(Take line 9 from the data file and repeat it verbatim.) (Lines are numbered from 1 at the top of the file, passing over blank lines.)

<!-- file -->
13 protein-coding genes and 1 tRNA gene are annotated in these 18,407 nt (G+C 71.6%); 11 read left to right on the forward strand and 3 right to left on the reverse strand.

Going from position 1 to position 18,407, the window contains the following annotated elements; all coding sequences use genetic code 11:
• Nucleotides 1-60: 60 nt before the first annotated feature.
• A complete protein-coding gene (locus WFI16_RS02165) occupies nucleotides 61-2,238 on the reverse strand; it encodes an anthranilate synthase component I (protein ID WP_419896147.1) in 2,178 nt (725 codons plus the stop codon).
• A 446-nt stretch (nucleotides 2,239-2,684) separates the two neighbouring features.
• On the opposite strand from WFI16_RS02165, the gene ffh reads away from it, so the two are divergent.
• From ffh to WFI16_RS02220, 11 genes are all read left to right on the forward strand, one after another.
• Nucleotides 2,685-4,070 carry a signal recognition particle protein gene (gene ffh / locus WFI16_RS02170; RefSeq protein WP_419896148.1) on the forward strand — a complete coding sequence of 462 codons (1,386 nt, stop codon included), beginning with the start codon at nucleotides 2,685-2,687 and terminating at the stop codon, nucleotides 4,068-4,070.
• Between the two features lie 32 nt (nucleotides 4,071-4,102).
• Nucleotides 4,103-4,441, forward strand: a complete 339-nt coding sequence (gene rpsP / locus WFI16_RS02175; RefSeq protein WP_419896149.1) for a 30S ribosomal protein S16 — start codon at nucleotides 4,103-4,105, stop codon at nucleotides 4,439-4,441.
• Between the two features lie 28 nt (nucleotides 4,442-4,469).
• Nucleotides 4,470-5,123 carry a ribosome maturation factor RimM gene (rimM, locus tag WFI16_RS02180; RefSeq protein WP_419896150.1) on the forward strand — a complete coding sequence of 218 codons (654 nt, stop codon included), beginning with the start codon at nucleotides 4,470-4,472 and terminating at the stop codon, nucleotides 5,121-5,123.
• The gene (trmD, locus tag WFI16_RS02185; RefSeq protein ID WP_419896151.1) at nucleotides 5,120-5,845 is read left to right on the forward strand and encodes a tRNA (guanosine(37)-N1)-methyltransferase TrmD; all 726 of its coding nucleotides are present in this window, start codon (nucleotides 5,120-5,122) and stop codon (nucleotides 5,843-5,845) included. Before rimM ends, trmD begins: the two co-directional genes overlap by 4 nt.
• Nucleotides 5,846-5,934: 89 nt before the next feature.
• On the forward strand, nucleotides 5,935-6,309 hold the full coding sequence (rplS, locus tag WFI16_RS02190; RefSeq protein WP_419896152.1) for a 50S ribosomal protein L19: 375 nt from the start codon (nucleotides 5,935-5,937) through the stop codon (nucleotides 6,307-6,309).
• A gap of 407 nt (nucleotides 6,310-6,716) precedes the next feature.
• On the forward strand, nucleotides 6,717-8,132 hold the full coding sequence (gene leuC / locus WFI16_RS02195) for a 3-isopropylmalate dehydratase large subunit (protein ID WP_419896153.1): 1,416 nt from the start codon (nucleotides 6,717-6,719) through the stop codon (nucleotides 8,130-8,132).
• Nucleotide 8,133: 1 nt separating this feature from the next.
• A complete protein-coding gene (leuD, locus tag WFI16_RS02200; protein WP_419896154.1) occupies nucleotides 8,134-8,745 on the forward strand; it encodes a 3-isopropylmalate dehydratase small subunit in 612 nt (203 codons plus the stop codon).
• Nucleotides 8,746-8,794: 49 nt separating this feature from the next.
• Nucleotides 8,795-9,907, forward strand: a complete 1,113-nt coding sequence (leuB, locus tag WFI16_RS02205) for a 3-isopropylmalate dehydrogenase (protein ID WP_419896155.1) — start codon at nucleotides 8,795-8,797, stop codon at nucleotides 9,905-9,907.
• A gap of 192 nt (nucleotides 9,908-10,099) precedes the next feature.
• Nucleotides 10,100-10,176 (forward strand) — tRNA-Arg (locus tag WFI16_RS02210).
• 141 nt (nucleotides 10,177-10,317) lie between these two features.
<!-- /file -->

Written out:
• Between the two features lie 32 nt (nucleotides 4,071-4,102).